Apr 07, 2017 (LBO) – Growth is picking up in two-thirds of economies in developing Asia, supported by higher external demand, rebounding global commodity prices, and domestic reforms, making the region the largest single contributor to global growth at 60 percent, says a new Asian Development Bank (ADB) report.
In its new Asian Development Outlook (ADO) 2017, ADB forecasts gross domestic product (GDP) growth in Asia and the Pacific to reach 5.7 percent in 2017 and 2018, a slight deceleration from the 5.8 percent registered in 2016.
ADO is ADB’s flagship annual economic publication.
“Developing Asia continues to drive the global economy even as the region adjusts to a more consumption-driven economy in the People’s Republic of China (PRC) and looming global risks,” said Yasuyuki Sawada, ADB’s Chief Economist.
“While uncertain policy changes in advanced economies do pose a risk to the outlook, we feel that most economies are well positioned to weather potential short-term shocks.”
Industrial economies are gathering growth momentum, with the US, euro area, and Japan expected to collectively grow by 1.9 percent in 2017 and 2018.
Rising consumer and business confidence and a declining unemployment rate have fueled US growth, but uncertainty over future economic policies may test confidence. The euro area continues to strengthen, but its outlook is somewhat clouded by uncertainties such as Brexit.
Meanwhile, Japan remains dependent on its ability to maintain export growth to continue its expansion.
South Asia remains the fastest growing of all sub regions, with growth reaching 7 percent in 2017 and 7.2 percent in 2018.
According to the report in India, the sub region’s largest economy, growth is expected to pick up to 7.4 percent in fiscal year (FY) 2017 and 7.6 percent in FY2018, following the 7.1 percent registered last FY.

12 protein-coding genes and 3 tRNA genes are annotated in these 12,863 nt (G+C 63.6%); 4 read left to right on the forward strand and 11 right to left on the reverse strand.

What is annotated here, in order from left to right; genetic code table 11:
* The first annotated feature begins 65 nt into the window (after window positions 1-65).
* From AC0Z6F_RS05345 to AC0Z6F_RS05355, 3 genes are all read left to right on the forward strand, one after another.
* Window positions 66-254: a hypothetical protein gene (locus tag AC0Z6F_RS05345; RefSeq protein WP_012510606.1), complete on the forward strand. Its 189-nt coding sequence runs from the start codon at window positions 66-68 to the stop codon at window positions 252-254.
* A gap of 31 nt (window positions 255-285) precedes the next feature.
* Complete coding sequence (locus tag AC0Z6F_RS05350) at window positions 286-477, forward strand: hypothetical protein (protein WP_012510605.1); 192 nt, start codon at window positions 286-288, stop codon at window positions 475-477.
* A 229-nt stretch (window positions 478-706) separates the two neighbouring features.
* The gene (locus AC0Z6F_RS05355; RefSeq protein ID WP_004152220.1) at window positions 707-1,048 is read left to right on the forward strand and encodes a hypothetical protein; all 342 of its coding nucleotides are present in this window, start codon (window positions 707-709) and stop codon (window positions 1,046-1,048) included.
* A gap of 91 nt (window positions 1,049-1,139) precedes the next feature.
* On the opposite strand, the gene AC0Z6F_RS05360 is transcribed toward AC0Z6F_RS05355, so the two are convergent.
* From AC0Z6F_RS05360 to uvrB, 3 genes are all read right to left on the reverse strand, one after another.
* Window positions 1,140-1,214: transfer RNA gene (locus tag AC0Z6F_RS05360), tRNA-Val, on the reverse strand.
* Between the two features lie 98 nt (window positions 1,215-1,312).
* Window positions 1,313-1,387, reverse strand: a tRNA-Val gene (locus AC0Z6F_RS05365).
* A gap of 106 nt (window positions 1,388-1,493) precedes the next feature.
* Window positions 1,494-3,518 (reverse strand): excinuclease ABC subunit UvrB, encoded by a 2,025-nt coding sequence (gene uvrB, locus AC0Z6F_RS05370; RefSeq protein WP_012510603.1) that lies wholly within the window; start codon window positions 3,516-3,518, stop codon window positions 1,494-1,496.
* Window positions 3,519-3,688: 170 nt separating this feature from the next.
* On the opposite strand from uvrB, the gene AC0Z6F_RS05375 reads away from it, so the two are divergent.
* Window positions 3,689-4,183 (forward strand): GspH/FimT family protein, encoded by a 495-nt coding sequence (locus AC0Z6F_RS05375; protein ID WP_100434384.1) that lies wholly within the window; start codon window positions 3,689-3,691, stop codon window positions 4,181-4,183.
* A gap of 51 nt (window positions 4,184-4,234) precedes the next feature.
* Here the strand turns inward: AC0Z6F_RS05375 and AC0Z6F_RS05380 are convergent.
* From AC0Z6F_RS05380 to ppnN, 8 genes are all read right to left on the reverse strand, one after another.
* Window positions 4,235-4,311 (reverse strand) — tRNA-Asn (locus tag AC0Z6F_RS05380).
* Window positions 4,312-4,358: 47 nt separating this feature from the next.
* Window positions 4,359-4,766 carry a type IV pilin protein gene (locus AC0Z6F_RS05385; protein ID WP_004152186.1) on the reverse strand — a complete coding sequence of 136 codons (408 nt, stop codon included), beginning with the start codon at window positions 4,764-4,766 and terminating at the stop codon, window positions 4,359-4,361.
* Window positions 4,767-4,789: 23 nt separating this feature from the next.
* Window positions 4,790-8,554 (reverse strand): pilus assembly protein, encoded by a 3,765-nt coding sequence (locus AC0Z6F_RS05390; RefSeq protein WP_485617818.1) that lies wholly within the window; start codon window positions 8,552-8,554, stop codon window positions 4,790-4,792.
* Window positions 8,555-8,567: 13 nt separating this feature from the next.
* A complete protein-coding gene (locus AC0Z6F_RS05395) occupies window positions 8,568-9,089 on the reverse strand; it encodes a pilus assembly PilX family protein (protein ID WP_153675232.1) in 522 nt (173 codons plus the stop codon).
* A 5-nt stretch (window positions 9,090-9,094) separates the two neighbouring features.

“The impact of the demonetization of high-value banknotes is dissipating as the replacement banknotes enter circulation,” it said.
“Stronger consumption and fiscal reforms are also expected to improve business confidence and investment prospects in the country.”
Elsewhere, growth will be lifted by spending on earthquake reconstruction in Nepal, hydropower investment and output in Bhutan, and economic corridor investment from the PRC in Pakistan.
Inflation in South Asia has trended lower in recent years, easing to 4.6 percent in 2016 as buyers benefited from low prices for oil and other commodities.
With these prices turning upward over the forecast period, inflation in South Asia is projected to revive to 5.2 percent in 2017 and 5.4 percent in 2018.
Overall growth in Southeast Asia is forecast to accelerate further with nearly all economies in the region showing an upward trend.
The region will grow 4.8 percent in 2017 and 5 percent in 2018, from the 4.7 percent recorded last year.
Commodity producers such as Malaysia, Viet Nam, and Indonesia will be boosted by the recovery of global food and fuel prices, the new report added.